Like I said, I am not an expert so I don't want to make any judgments or assumptions.  Having said this, I don't think there has been any noticeable changes from the first time I met Greg to now.  In other words, I don't think it is fair to say his symptoms are getting worse.  I wouldn't say he has good days and bad days, but there are certainly some things that he is capable of doing depending on the day, which makes it harder to evaluate.  He can do certain things today, that he had trouble doing the first time we met, and vice versa.   

Monday, August 13, 2012

Can You See A Pattern

Sometimes my postings are my way of getting the heaviness off my chest. Hopefully it doesn't end up on yours. I'll remind you that most of the time our days are good, full, uneventful. Getting there is often the battle. 

My guess is that if one reread my postings often or chose to analyze them, one would see the coming and going of abilities with their eventual disappearance. One would see my frustration wax and wane as I learned to cope with and to deal with these ability changes. So here is today's fun!

This morning I tried to help Gregory figure out how to put moisturizer on his face (unsuccessfully,) spent watching him struggle for 5+ minutes to put on his zippered sweatshirt before I helped (successfully,) and advised him in how to turn OFF the toaster once the toast had popped (neither successfully or unsuccessfully since a toaster doesn't need turning off once the toast has popped.)

Re Moisturizer: He can put body lotion on his hands, rub them together, and apply it to his arms, legs, etc but cannot relate that process to doing the same for applying moisturizer to his face after shaving. Recently the shaving has been irritating his face so I thought I'd try the Oil of Olay (which I use so it is a familiar object around the bathroom.) 

Gregory's approach is to put some in his hands and then rub his hands together so hard and so long that there is nothing left to put on his face. When I try to coach him through the process, he cannot spread it on both hands and apply to his face without tensing, shaking, and using only one hand at a time and therefore missing most of the necessary area.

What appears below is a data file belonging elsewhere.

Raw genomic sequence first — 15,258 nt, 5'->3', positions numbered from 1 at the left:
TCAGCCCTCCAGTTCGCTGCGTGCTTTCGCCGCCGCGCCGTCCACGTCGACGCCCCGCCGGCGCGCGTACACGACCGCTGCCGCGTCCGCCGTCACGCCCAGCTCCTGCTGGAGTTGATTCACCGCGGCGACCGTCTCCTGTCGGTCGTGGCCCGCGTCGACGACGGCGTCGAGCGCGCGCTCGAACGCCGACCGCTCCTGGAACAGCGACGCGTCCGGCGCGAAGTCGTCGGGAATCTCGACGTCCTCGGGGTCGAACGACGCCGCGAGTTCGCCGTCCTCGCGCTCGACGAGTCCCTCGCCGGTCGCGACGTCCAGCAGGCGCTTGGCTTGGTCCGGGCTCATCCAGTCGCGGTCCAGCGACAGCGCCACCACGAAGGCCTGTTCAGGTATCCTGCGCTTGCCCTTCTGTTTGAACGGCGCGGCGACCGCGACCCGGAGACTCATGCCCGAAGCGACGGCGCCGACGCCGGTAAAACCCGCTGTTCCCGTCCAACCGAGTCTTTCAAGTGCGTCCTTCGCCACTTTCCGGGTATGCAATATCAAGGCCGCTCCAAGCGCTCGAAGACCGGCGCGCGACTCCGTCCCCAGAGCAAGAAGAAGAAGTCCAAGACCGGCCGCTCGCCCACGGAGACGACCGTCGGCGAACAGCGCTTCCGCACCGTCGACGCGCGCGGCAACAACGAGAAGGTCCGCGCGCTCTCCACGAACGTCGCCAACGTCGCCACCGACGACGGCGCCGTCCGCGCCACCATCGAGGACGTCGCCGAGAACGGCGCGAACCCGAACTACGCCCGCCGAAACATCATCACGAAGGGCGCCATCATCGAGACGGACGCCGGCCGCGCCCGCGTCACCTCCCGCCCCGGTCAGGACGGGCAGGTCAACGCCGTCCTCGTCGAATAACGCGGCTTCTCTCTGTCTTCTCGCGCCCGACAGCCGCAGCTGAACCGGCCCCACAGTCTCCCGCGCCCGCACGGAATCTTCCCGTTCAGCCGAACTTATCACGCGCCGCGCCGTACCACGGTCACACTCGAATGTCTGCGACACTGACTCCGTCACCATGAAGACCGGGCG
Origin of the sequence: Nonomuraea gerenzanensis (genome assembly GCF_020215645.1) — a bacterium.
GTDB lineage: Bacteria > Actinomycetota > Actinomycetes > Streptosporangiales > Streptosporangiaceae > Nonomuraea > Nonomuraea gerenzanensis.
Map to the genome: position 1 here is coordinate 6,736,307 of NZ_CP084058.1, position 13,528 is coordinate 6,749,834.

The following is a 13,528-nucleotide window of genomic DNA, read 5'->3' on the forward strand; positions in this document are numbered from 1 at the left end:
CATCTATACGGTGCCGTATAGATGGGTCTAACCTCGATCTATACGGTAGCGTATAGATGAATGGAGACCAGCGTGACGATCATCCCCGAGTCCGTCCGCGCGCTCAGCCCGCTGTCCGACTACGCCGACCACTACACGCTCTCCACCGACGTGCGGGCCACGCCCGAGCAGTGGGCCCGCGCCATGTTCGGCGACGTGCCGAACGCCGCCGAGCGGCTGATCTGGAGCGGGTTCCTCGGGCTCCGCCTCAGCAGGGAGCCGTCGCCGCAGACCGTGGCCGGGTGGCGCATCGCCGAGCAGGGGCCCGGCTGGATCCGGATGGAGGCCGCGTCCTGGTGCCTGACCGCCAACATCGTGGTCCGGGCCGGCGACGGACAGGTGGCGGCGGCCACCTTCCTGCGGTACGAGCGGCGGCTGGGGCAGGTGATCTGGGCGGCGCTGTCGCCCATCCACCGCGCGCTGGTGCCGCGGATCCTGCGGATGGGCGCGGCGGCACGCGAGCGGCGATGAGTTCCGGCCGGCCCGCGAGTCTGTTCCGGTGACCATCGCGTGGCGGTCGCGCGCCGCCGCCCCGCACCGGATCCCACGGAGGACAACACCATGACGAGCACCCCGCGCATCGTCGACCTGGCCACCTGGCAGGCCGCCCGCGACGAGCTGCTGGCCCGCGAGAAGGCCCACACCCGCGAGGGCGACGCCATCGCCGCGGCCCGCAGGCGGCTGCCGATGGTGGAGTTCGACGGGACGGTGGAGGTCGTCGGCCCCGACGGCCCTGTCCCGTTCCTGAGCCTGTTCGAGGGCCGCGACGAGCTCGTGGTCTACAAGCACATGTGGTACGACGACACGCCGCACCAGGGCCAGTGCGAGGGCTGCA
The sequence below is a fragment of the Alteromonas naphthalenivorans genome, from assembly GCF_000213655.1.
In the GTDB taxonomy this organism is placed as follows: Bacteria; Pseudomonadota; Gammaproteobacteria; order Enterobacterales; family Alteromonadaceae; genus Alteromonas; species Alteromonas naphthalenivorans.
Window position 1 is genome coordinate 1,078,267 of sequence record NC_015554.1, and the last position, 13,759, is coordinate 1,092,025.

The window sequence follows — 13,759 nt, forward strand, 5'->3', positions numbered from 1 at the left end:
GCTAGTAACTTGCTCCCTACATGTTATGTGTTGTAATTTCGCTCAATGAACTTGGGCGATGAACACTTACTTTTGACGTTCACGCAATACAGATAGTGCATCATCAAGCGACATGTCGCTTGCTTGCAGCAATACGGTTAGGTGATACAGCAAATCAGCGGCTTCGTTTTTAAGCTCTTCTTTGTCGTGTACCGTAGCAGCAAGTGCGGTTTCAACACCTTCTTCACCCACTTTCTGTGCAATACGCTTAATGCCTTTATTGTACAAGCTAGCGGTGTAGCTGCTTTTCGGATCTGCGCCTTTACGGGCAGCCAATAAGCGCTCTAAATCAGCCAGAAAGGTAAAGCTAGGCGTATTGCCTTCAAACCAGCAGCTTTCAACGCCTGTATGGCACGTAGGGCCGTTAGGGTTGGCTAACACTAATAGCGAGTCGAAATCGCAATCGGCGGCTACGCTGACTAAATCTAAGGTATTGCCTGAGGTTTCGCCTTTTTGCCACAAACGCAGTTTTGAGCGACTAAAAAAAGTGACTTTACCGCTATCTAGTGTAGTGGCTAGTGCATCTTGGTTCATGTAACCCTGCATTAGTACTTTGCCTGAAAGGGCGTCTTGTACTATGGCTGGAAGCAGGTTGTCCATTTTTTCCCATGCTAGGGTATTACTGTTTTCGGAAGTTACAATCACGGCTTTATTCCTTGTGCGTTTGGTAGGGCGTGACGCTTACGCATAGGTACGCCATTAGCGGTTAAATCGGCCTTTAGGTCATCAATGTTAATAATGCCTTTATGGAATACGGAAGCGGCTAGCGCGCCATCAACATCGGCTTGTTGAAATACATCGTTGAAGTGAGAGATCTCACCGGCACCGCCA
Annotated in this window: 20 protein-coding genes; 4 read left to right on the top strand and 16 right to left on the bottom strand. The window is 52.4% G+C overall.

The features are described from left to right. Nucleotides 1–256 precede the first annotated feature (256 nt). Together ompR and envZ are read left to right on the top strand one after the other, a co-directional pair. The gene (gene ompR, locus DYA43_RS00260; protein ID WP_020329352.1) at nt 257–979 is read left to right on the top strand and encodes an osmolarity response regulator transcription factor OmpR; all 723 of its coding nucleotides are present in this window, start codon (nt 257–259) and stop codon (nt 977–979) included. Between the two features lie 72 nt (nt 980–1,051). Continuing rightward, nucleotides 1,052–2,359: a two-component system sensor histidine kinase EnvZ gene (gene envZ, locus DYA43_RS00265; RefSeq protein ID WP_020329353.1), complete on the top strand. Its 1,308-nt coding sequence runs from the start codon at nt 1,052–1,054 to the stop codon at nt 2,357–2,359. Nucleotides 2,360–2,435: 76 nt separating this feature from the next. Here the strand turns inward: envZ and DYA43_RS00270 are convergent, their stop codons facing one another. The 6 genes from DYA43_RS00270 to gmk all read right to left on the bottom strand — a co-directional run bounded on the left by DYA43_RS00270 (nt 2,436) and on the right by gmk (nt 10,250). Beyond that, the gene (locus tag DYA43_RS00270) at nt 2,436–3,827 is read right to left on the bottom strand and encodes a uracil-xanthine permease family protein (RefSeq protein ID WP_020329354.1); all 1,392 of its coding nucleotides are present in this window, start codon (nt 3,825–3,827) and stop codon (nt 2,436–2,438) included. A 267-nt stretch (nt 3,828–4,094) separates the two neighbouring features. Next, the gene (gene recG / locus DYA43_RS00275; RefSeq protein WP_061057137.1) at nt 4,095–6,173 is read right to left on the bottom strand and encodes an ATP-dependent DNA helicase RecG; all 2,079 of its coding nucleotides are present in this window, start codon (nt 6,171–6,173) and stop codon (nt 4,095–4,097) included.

On hold, haven't figured out this one yet!

Re Zippered Sweatshirt: It is like putting on a jacket or a shirt which he can do successfully. But for some reason when putting on the sweatshirt he has problems. He holds it up in the correct orientation then puts his hand in the wrong sleeve. He struggles for a while (since the sweatshirt is now incorrectly oriented,) takes it off and begins the process again after studying the garment closely. 

Today I watched for +/- five minutes to see if he would get it. In the past I have tried to verbally coach him (which doesn't work,) I have tried to do it for him (which is a little embarrassing for him,) and have also tried to let him figure it out for himself (which he does once in a while.)

Today I figured out a new approach to coaching him through the process. When he was holding the shirt in the correct orientation, studying the lay of the land, I gently got up saying, "Don't move!" Often he physically reacts in a way that sets the stage differently so if I was going to be able to help, he is no longer in the same position and any association to the event under scrutiny is lost.  This time he stood still. I pointed to the other sleeve hole and said, "Put your arm in here." He did. Success. "That's all it takes?" he remarked, amazed.

On hold, will see if this one works next time!

No need to discuss the toaster. Makes no sense to me but apparently makes no sense to him in a different way so when he asks, I just announce, "It goes off automatically. You don't have to do anything more." That is all it takes! 

Not on hold, easily solved.

Sunday, August 12, 2012

B.P.s Report

If you have been following this blog you know that we have two college student companions spending time with Gregory when I have "stuff to do," meetings to attend, or just need time to get away from the 24/7 of Alzheimer's to play. Each companion spends 4 to 8 hours with Gregory per week.

I asked each of the companions to write about the time they have spent with Gregory up to now. I wasn't sure what I expected or wanted them to write about but I was hoping for a perspective through their eyes of the time they spend with Gregory.

B.P. is a senior at Roosevelt studying Psychology. This is reproduced with his permission. K.C.'s report will follow in a few days.

• • • • •

I am a senior student at Roosevelt University and psychology major, and I play music on the side [cello, guitar, bass guitar]. I sit with Greg about once a week, usually for four or five hours, sometimes longer.
Most of my days with Greg follow something of a pattern. Once Michael leaves (usually with an affectionate kiss and “I love you” to his husband), Greg and I go for a walk. He usually seems best in the mornings, perhaps half an hour after I arrive. As we walk, Greg will point out various buildings that he enjoys or disapproves with observations of “Oh what a hoot!” or “What a little shit!” While many parts of Greg’s personality and intellect may be deteriorating fast, his sense of aesthetic opinion is very strong. I often try to elicit an explanation of why he likes or dislikes something and this seems to fumble him. He can’t exactly put his finger on exactly why he feels one way or another about a building, rose, or “piece” (which can refer to a great number of different things from music to movies to sculpture). I don’t think that this artistic sense of personality is going to go anytime soon. I could certainly be wrong, and I was proven wrong before with my grandmother who also had Alzheimer’s, but I feel confident in my instinct.